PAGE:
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General Musings

10 Interesting Facts about Labyrinth

So we just recently Re-Viewed Labyrinth in celebration of David Bowies work in film, but it has also inspired us to share some interesting facts on the production and release of the film that you may or may not have know about this ever growing cult classic.

10. Jareth the Goblin King could have been a smooth criminal.

In the behind the scenes documentary Inside the Labyrinth Jim Henson recounts the thoughts about who to cast as the antagonist Jareth, and he mentions two intriguing and very different names before David Bowie. Who you ask? Sting, and…Michael Jackson. They would have had vastly different tones had either of those musicians been cast, but to be honest Jackson has just a mystical aura about him as Bowie did.


9. Helping Hands

You remember the scene where Sarah falls down into the oubliette? Where hands begin to form faces and speak to her? Well for that scene over 100 pairs foam/latex hands were made to accommodate the actors who would be working on the set. Helping hands indeed.


8. Dr. Beverly Crusher was a choreographer on the film

If your a Star Trek fan then you’ll be interested to know that Gates McFadden, who played Dr. Beverly Crusher in Star Trek: The Next Generation and a few of the films also worked on Labyrinth as a choreographer. McFadden was credited as Cheryl McFadden, and featured uncredited as one of the dancers in the ballroom scene. It also wasn’t the first time she worked with the creators of The Muppets as her second film appearance was playing Mr. Prices secretary in 1984s The Muppets Take Manhattan.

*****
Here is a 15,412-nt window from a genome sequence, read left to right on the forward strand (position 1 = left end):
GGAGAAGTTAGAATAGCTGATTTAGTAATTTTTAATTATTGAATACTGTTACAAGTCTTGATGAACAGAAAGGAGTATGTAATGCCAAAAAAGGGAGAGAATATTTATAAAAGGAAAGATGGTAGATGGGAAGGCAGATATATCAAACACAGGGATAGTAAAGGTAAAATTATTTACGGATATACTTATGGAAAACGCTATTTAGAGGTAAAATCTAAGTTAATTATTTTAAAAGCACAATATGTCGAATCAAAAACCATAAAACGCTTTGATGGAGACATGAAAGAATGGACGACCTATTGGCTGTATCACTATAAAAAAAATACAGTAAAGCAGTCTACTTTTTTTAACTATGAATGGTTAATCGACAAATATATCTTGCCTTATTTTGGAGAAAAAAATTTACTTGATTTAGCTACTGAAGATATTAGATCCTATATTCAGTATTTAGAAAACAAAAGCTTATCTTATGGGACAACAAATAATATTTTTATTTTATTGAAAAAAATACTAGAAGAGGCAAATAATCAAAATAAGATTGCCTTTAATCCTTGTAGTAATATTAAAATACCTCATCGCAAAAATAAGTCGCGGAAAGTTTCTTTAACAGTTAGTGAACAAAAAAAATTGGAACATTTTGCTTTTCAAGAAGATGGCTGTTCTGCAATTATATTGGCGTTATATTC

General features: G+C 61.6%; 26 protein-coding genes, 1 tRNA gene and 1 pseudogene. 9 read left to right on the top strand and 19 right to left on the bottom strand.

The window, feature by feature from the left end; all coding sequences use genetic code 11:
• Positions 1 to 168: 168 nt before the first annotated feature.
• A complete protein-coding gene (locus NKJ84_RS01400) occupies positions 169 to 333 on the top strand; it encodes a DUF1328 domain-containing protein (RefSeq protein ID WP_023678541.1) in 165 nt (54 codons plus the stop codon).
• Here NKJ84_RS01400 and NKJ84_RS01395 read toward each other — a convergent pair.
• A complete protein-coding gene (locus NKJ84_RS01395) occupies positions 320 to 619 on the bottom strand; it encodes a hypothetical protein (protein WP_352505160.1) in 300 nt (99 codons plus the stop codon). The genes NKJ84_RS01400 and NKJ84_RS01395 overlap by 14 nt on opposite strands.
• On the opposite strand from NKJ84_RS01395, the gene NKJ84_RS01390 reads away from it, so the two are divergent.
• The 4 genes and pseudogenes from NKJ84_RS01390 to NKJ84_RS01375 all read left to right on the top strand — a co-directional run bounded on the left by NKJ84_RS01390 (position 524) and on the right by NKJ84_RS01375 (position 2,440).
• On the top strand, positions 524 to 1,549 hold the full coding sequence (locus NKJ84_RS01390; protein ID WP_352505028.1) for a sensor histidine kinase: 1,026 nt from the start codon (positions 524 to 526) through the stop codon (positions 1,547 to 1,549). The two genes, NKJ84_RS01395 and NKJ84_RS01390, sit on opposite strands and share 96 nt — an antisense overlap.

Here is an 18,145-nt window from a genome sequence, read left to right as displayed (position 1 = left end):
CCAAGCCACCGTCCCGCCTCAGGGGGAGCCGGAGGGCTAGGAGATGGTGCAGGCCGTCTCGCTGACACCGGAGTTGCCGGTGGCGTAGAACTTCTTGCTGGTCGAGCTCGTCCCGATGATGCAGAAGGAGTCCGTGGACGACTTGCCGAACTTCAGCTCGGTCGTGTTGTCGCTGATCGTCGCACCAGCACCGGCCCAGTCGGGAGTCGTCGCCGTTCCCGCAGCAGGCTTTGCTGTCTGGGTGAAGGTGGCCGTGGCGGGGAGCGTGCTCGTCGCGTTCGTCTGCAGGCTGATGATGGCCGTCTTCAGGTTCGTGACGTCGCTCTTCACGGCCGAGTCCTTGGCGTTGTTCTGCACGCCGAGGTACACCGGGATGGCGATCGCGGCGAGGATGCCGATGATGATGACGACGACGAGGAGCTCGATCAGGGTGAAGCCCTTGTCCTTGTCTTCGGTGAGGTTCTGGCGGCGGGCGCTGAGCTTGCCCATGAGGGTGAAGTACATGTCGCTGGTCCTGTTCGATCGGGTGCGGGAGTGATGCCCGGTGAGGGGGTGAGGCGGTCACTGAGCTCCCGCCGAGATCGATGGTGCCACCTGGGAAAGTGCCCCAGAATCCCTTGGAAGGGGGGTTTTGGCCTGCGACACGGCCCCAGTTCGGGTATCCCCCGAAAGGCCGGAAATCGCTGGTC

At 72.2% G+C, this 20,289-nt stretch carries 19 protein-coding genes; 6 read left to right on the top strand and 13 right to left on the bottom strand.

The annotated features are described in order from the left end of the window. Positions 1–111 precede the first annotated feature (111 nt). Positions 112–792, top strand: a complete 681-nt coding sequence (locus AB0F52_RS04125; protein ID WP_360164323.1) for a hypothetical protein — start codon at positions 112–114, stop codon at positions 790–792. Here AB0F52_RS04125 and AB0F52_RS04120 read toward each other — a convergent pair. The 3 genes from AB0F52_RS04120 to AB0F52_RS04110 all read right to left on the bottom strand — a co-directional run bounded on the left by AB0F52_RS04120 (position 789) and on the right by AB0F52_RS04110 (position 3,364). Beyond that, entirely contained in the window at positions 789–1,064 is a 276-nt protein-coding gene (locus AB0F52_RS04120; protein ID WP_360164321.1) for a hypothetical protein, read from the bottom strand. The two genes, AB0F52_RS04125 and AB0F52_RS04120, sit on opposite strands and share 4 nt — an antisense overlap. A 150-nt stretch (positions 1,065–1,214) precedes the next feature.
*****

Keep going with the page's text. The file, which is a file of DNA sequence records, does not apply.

7. Monty Python had a hand in the script

Terry Jones, a member of the one of the most influential comedy groups of all time Monty Python, wrote the first draft of the script. It may not have retained much of his original ideas and work, but it was a Python nonetheless that got the script rolling on Labyrinth.


6. Toby was actually Toby

The baby Toby in the film was actually Toby Froud, the son of the conceptual artist Brian Froud who worked with Jim Henson and was critical in bringing both The Dark Crystal and Labyrinth to the screen. Apparently the only reason he was called Toby in the film is because it was the only name he would respond to…you know babies, prima donnas